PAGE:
Wednesday, November 24, 2010

Things we are grateful for this year

For three years running now, many of us bloggers have participated in what we’ve called a “blog rally” to promote Engage With Grace [] – a movement

aimed at making sure all of us understand, communicate, and have honored our end-of-life wishes.

The rally is timed to coincide with a weekend when most of us are with the very people with whom we should be having these unbelievably important conversations – our closest friends and family.

At the heart of Engage With Grace are five questions designed to get the conversation about end-of-life started. We’ve included them at the end of this post. They’re not easy questions, but they are important – and believe it or not, most people find they actually enjoy discussing their answers with loved ones. The key is having the conversation before it’s too late.

This past year has done so much to support our mission to get more and more people talking about their end-of-life wishes. We’ve heard stories with happy endings … and stories with endings that could’ve (and should’ve) been better. We’ve stared down political opposition. We’ve supported each other’s efforts. And we’ve helped make this a topic of national importance.

So in the spirit of the upcoming Thanksgiving weekend, we’d like to highlight some things for which we’re grateful.

Thank you to Atul Gawande for writing such a fiercely intelligent and compelling piece on “letting go” []– it is a work of art, and a must read.

Thank you to whomever perpetuated the myth of “death panels” for putting a fine point on all the things we don’t stand for, and in the process, shining a light on the right we all have to live our lives with intent – right through to the end.

Thank you to TEDMED [] for letting us share our story and our vision.

And of course, thank you to everyone who has taken this topic so seriously, and to all who have done so much to spread the word, including sharing The One Slide.

Tuesday, November 23, 2010

Don't Wait to Talk About Hospice

With Release of PBS FrontlineSeries and Dartmouth Atlas Report, NHPCO Reminds People of the Importance of Advance Care Planning

(Alexandria, Va) – An intimate journey into the edge of life is how this evening’s episode of the PBS series Frontline has been described. Frontline’s "Facing Death" will air this evening (11/23/10) at 9:00pm on most PBS stations.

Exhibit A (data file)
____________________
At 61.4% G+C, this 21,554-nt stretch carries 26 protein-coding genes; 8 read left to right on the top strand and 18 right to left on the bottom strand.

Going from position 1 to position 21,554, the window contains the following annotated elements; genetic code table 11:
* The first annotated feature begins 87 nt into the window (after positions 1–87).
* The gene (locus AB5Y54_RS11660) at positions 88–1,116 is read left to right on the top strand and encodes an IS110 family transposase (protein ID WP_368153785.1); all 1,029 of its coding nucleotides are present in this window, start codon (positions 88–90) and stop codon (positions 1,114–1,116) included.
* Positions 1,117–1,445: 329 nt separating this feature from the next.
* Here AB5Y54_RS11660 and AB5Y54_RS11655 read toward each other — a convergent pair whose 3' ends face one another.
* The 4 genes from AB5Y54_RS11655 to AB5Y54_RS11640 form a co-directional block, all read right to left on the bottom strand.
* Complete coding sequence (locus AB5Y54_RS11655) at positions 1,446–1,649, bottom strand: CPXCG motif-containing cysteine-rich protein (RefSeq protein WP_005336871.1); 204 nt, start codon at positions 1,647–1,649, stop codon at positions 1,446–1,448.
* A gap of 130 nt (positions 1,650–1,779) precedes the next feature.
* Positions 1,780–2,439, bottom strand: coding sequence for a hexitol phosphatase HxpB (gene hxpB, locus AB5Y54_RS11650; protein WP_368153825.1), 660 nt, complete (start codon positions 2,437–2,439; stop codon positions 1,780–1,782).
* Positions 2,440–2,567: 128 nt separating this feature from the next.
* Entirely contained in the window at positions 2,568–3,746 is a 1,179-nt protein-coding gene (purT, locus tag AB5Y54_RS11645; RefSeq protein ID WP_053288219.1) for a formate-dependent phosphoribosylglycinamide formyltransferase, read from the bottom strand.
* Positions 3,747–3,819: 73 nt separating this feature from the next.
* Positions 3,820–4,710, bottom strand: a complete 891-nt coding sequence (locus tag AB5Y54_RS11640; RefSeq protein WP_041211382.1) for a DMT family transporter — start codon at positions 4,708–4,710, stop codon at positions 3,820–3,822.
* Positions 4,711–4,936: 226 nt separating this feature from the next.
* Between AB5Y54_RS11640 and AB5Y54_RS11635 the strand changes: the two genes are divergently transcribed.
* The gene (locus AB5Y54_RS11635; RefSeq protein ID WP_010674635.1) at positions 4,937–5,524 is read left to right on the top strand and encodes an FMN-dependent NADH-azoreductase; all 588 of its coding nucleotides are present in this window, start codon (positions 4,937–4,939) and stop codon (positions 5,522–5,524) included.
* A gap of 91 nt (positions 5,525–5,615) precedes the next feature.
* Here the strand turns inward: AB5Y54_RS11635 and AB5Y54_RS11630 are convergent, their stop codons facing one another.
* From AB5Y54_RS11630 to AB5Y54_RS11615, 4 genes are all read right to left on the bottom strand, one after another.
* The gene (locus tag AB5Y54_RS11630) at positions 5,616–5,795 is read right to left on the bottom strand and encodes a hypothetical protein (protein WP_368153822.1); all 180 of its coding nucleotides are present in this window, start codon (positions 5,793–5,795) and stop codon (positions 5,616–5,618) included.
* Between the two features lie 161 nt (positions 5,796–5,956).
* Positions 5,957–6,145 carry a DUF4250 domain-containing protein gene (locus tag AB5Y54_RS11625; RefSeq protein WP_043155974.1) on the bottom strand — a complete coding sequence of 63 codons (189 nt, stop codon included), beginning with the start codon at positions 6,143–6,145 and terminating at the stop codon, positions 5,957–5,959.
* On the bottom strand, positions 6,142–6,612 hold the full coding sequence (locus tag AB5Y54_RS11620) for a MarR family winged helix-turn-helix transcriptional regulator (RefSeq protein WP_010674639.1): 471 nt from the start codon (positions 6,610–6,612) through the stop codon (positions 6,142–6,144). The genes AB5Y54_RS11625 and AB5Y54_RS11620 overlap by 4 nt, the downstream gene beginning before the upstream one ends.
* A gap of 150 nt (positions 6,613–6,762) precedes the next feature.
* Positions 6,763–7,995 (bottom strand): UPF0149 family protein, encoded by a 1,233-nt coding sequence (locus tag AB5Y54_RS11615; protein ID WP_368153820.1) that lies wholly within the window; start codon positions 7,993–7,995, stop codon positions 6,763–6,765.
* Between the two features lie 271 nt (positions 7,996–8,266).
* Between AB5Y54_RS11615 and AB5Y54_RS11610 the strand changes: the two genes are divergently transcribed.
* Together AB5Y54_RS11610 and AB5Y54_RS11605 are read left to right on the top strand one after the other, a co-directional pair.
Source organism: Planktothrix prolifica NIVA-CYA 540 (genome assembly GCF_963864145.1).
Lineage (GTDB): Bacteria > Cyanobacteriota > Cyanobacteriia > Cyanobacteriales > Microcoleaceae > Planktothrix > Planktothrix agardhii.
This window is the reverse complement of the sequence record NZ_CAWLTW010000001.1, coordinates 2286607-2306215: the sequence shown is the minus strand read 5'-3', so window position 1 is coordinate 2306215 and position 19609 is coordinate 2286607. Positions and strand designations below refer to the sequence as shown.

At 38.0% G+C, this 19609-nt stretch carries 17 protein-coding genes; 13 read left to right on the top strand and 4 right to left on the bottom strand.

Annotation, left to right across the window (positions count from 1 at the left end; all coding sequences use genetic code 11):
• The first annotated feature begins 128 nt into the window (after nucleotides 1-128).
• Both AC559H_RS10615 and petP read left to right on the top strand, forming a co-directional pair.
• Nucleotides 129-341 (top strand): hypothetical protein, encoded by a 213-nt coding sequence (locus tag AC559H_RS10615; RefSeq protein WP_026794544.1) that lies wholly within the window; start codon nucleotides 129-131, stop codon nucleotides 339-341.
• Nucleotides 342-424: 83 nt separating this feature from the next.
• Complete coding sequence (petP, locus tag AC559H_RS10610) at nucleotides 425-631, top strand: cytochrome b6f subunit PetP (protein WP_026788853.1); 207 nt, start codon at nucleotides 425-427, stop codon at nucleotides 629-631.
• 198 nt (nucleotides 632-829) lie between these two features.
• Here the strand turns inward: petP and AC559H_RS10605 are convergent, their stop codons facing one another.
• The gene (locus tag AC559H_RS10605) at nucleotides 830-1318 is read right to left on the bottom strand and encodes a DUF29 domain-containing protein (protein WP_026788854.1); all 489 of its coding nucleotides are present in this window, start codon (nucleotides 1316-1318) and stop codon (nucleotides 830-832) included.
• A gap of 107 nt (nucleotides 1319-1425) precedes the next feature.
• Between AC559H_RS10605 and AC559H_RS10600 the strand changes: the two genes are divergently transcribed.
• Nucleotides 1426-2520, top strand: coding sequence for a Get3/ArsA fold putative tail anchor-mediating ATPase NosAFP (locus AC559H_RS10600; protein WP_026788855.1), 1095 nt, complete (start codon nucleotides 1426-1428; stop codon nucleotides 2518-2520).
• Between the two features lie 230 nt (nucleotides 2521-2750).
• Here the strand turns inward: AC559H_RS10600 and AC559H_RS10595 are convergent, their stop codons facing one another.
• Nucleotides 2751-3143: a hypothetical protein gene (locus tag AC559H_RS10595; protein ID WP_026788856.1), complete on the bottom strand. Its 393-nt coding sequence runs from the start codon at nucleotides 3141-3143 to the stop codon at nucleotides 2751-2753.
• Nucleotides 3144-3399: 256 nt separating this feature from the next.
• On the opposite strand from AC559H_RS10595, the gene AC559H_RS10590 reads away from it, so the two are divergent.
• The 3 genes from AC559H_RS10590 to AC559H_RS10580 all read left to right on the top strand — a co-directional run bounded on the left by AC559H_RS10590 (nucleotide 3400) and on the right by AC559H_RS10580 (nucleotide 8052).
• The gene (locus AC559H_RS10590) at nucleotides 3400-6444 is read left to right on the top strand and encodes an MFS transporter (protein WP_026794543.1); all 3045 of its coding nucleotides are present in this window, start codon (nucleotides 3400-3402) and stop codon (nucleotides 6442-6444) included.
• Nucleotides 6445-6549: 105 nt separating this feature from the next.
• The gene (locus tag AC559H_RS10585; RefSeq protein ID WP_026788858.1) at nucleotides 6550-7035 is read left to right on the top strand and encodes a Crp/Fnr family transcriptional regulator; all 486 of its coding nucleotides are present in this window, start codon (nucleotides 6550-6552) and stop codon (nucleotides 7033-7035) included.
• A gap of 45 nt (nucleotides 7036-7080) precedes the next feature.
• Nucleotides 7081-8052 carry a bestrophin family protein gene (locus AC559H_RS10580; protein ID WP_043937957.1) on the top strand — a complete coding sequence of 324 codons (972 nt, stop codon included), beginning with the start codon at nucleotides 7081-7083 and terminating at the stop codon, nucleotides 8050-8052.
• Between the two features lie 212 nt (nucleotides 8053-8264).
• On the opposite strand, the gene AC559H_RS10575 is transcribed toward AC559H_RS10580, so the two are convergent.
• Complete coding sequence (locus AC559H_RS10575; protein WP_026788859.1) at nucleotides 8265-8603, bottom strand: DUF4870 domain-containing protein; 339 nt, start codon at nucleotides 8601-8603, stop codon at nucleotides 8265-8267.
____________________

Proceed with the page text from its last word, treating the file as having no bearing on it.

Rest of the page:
In this groundbreaking film, doctors, patients and families at one of New York’s biggest hospitals speak with remarkable candor about the increasingly difficult choices people are making at the end of life: when to remove a breathing tube in the ICU; when to continue treatment for patients with aggressive blood cancers; when to perform a surgery; and when to call for hospice.

This follows the release of a report from the Dartmouth Atlas Project looking at care for patients with advanced cancer at the end of life that identified gaps between patient wishes and care received.

The National Hospice and Palliative Care Organization urges members of the public to learn about advance care planning and discuss wishes with family members.

“It’s an all too common situation. A family is at the bedside of a loved one who is seriously ill and nearing the end of life,” remarked J. Donald Schumacher, NHPCO president and CEO. “Each member of the family has a different idea of what should be done and what the patient would have wanted.”

Far too many people wait until they are in the midst of a health care crisis before thinking about what options are available or what care they or their loved ones would have wanted. Hospice professionals deal with these challenging situations every day – that’s what they are trained to do.

When a family is coping with a serious illness and a cure is no longer possible, hospice provides the type of care most people say they want at the end of life: comfort and dignity. Considered to be the model for high-quality, compassionate care for people with a life-limiting illness, hospice care includes expert medical care, pain management, and emotional and spiritual support. Care is provided by an inter-disciplinary team of professionals and trained volunteers. The wishes of the patient and family are always at the center of care.